Poor Review? Four Ideas to Get Back on Track

Experiencing a poor performance review can be an unnerving experience – but you can find a way to move forward. Try to control your negative feelings and concentrate on a plan for the future. Give yourself some time to mourn the event, but then make the commitment to look ahead.

Get a complete view of your performance

Gaining a well-rounded view of who you are as a performer is the first step – and information is power. If your organization doesn’t use a 360 degree appraisal format, obtain additional information on your own. If you have a peer you can trust, ask for their honest perception on how you are doing and access your “invisible resume”. (For those who have a role similar to yours, also inquire about the strategies they utilize to attack the tasks you find challenging). Also consider gathering feedback from those who depend on you on a daily basis, as they can also offer a unique vantage point concerning your performance.  Are you meeting their expectations? Find out. (You can read more about that here).

Put your own plan in motion

Don’t be a passive bystander if you feel that your job may be in trouble.  Set up a follow-up session with your supervisor to discuss specific performance improvement strategies. Be your own training and development advocate and do your homework on programs that might help your performance. Bring along any information you have collected to the session. If you have a good candidate, discuss an individual who could serve as your mentor going forward. (Read more about mentoring here).

Set up a feedback system that works

While meeting with your supervisor discuss regular performance feedback. We know that feedback which occurs once a year is simply inadequate. But, you can’t always put the blame on your supervisor. If you need more feedback, ask for it. Negotiate with your supervisor to receive enough feedback for your needs and design a feedback plan which is mutually acceptable. Build more feedback into your work life (some pointers here) and set up a “personal feedback program” which gathers performance information from various sources on a regular basis.

Stay relevant

Become knowledgeable as to how organizational goals might impact your job in the future. For example, learn about planned changes in service or product lines and how your role might support those endeavors.  Stay on track and obtain company  information that will not only help you stay on track personally, but make a positive organizational impact as well.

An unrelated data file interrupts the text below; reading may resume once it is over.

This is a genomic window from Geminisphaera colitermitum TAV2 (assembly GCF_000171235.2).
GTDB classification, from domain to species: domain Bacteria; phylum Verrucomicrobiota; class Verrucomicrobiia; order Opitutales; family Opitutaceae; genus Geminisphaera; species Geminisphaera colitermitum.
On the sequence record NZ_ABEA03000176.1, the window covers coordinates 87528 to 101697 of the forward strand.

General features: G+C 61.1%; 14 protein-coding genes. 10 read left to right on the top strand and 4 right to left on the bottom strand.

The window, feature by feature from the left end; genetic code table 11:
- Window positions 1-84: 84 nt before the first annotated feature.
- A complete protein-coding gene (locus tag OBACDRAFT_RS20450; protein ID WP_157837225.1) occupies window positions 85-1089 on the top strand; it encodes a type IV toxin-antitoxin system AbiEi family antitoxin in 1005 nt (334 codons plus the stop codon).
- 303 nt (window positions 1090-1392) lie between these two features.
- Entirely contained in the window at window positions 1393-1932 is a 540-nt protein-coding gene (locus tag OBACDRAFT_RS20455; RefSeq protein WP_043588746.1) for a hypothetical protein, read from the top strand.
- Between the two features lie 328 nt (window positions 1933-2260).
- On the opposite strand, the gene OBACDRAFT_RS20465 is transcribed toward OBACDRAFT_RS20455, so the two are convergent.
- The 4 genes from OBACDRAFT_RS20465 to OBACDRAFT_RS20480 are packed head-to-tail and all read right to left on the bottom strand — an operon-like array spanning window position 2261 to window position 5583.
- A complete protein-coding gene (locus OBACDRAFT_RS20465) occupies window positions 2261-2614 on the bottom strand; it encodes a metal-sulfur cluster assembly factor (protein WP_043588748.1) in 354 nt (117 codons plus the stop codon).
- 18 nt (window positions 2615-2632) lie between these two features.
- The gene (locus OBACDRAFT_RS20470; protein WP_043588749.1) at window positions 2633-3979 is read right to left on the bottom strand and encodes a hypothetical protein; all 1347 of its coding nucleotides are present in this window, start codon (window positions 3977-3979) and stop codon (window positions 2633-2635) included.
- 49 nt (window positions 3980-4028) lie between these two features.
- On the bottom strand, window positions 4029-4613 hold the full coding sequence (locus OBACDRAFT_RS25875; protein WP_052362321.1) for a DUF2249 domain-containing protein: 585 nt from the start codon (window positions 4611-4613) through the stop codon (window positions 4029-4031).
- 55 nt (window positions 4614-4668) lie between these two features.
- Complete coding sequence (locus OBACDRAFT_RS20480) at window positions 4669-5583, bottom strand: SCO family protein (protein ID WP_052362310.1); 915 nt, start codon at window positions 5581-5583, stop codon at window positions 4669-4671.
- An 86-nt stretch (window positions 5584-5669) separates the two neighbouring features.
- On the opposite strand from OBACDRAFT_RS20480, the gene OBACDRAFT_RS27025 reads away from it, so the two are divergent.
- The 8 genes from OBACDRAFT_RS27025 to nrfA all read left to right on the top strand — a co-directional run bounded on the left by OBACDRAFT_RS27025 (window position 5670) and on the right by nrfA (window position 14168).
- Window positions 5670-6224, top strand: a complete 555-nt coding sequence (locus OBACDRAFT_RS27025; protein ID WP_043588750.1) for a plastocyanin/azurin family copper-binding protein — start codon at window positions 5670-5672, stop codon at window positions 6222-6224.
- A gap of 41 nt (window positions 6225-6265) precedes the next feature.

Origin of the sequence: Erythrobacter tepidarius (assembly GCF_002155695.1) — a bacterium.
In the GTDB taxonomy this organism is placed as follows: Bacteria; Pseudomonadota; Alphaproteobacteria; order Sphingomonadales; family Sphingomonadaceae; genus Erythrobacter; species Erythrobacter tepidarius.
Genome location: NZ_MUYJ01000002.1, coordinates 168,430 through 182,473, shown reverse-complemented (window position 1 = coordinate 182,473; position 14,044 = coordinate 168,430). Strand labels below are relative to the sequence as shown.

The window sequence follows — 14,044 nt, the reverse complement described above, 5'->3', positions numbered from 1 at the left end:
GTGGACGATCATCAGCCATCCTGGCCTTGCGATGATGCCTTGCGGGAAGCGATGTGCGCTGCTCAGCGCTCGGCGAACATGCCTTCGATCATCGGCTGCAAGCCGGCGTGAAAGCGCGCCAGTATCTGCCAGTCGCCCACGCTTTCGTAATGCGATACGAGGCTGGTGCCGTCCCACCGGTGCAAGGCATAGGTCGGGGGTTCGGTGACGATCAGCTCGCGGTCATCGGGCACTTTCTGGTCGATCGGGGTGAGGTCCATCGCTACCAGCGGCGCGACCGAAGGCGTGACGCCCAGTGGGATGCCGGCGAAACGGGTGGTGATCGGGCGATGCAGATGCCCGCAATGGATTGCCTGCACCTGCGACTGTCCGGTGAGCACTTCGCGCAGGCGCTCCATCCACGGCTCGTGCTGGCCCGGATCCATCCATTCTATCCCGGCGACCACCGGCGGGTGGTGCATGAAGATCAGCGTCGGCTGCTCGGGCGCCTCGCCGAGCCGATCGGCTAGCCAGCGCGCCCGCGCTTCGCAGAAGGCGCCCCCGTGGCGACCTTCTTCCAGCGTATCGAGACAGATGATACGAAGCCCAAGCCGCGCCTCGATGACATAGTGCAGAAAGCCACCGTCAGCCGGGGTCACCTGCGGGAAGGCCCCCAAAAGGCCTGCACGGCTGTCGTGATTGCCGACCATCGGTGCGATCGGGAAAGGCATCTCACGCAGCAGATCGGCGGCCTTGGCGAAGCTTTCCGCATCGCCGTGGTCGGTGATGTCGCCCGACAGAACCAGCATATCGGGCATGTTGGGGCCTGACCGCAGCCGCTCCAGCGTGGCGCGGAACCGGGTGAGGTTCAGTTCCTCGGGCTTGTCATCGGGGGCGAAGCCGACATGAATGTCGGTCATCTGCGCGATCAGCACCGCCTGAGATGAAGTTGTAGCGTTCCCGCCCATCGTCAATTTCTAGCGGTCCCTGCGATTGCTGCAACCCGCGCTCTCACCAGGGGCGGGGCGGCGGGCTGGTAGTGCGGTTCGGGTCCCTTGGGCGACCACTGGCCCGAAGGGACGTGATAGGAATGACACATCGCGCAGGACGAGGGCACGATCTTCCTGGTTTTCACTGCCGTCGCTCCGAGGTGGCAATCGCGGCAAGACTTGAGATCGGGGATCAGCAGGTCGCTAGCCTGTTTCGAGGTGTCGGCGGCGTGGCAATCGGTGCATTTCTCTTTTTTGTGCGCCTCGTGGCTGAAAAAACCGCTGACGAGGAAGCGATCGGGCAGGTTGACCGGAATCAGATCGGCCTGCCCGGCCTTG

We all hit plateaus in our careers – but what we make of those obstacles is what really defines our work lives.

Dr. Marla Gottschalk is a Workplace Psychologist. Find her on Twitter and Linkedin.

Just in Case: How to Handle a Less Than Fantastic Performance Review


Hopefully, your performance review will go remarkably well. But just in case, let’s discuss strategies to help you move through the process if things become somewhat complicated.

Don’t Panic

A less than stellar review —like any form of rejection is extremely unsettling. Make an attempt to get a hold of your emotions, handle the pressure and put the brakes on negative thoughts – at least for the time being. While phrases like “I’m going to be fired” or “I have absolutely no future here” may begin run through your head – try not to jump off that proverbial cliff.  Remind yourself that nearly everyone will have a less than glowing performance review at one time or another. They got through it – and so will you.

Extract the Positive

Admittedly, extracting the positive side of the coin can be quite difficult in the midst of  a review – but it is a skill that will serve you well over time. It may seem that the notion of “constructive criticism” is simply an oxymoron – but, we need people to tell us like it is. If you can manage to keep a cool head, at least you can leave with information that will help impact future performance and put you back in the driver’s seat.  Try to separate your feelings from the information presented and try to apply the information – even the negative bits – constructively.

Get Specific and Get Back on Track

If there is one thing to do in the event of a negative review, it is to ask the following question: “Will you please tell me exactly where my performance has gone off track?” You must leave the review knowing where the problem lies. Was it a specific project? Did you miss a deadline? An important metric? Is the problem interpersonal? Information is power – seize the moment.

Discuss Performance Goals

Was there a specific performance goal where you were falling short?  Now is the time to clear up all issues related to goals of your position. Is there a roadblock to achieving your set goals? If you have any doubts concerning the course set for you, voice your concerns and hammer out an understanding before you attempt to move forward.

Get Tough and Discuss Your Weaknesses

It is challenging, but talk about specific weaknesses and how those areas might affect your future. If a specific weakness is a deal breaker, discuss opportunities to improve your skills. Ask for the help you need to set things right. This could include training (internal & external) and mentoring opportunities available through your organization.

Dr. Marla Gottschalk is a Workplace Psychologist teaches work survival strategies to organizations and individuals nationwide. You can find her on Twitter and Linkedin.